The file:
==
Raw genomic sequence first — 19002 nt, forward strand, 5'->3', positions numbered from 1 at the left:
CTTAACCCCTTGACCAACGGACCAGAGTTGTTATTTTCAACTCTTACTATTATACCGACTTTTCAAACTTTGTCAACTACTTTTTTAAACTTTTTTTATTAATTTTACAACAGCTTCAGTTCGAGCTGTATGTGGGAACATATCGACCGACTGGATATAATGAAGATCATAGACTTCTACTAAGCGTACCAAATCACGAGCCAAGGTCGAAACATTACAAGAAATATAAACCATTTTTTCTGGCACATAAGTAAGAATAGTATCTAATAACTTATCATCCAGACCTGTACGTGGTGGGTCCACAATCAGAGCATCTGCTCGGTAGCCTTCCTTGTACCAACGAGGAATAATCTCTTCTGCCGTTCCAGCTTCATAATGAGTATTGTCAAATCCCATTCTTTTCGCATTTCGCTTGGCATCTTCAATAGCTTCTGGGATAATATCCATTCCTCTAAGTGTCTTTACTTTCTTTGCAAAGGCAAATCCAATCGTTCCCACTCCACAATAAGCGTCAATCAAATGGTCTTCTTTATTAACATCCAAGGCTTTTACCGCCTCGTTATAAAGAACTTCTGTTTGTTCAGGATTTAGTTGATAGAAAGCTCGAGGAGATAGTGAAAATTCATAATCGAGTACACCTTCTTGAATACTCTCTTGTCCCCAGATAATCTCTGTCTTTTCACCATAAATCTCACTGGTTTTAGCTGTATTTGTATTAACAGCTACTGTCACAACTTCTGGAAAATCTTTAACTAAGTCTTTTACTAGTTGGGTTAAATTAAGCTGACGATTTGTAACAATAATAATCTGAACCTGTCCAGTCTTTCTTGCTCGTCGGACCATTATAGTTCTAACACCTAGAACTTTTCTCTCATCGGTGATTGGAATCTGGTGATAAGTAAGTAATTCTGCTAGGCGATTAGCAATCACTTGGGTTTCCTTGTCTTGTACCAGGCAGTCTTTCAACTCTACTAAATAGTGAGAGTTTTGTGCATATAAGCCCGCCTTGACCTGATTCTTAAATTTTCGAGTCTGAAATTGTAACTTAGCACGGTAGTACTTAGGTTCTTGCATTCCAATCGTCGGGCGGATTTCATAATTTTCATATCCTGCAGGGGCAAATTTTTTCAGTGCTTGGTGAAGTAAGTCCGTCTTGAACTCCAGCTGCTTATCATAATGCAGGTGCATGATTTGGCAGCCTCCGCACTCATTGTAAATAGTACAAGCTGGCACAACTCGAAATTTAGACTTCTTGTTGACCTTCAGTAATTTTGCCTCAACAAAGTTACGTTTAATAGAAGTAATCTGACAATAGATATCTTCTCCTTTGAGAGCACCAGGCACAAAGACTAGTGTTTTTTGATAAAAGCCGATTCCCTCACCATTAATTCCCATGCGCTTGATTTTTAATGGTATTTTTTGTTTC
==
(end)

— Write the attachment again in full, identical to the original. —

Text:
Raw genomic sequence first — 19002 nt, forward strand, 5'->3', positions numbered from 1 at the left:
CTTAACCCCTTGACCAACGGACCAGAGTTGTTATTTTCAACTCTTACTATTATACCGACTTTTCAAACTTTGTCAACTACTTTTTTAAACTTTTTTTATTAATTTTACAACAGCTTCAGTTCGAGCTGTATGTGGGAACATATCGACCGACTGGATATAATGAAGATCATAGACTTCTACTAAGCGTACCAAATCACGAGCCAAGGTCGAAACATTACAAGAAATATAAACCATTTTTTCTGGCACATAAGTAAGAATAGTATCTAATAACTTATCATCCAGACCTGTACGTGGTGGGTCCACAATCAGAGCATCTGCTCGGTAGCCTTCCTTGTACCAACGAGGAATAATCTCTTCTGCCGTTCCAGCTTCATAATGAGTATTGTCAAATCCCATTCTTTTCGCATTTCGCTTGGCATCTTCAATAGCTTCTGGGATAATATCCATTCCTCTAAGTGTCTTTACTTTCTTTGCAAAGGCAAATCCAATCGTTCCCACTCCACAATAAGCGTCAATCAAATGGTCTTCTTTATTAACATCCAAGGCTTTTACCGCCTCGTTATAAAGAACTTCTGTTTGTTCAGGATTTAGTTGATAGAAAGCTCGAGGAGATAGTGAAAATTCATAATCGAGTACACCTTCTTGAATACTCTCTTGTCCCCAGATAATCTCTGTCTTTTCACCATAAATCTCACTGGTTTTAGCTGTATTTGTATTAACAGCTACTGTCACAACTTCTGGAAAATCTTTAACTAAGTCTTTTACTAGTTGGGTTAAATTAAGCTGACGATTTGTAACAATAATAATCTGAACCTGTCCAGTCTTTCTTGCTCGTCGGACCATTATAGTTCTAACACCTAGAACTTTTCTCTCATCGGTGATTGGAATCTGGTGATAAGTAAGTAATTCTGCTAGGCGATTAGCAATCACTTGGGTTTCCTTGTCTTGTACCAGGCAGTCTTTCAACTCTACTAAATAGTGAGAGTTTTGTGCATATAAGCCCGCCTTGACCTGATTCTTAAATTTTCGAGTCTGAAATTGTAACTTAGCACGGTAGTACTTAGGTTCTTGCATTCCAATCGTCGGGCGGATTTCATAATTTTCATATCCTGCAGGGGCAAATTTTTTCAGTGCTTGGTGAAGTAAGTCCGTCTTGAACTCCAGCTGCTTATCATAATGCAGGTGCATGATTTGGCAGCCTCCGCACTCATTGTAAATAGTACAAGCTGGCACAACTCGAAATTTAGACTTCTTGTTGACCTTCAGTAATTTTGCCTCAACAAAGTTACGTTTAATAGAAGTAATCTGACAATAGATATCTTCTCCTTTGAGAGCACCAGGCACAAAGACTAGTGTTTTTTGATAAAAGCCGATTCCCTCACCATTAATTCCCATGCGCTTGATTTTTAATGGTATTTTTTGTTTC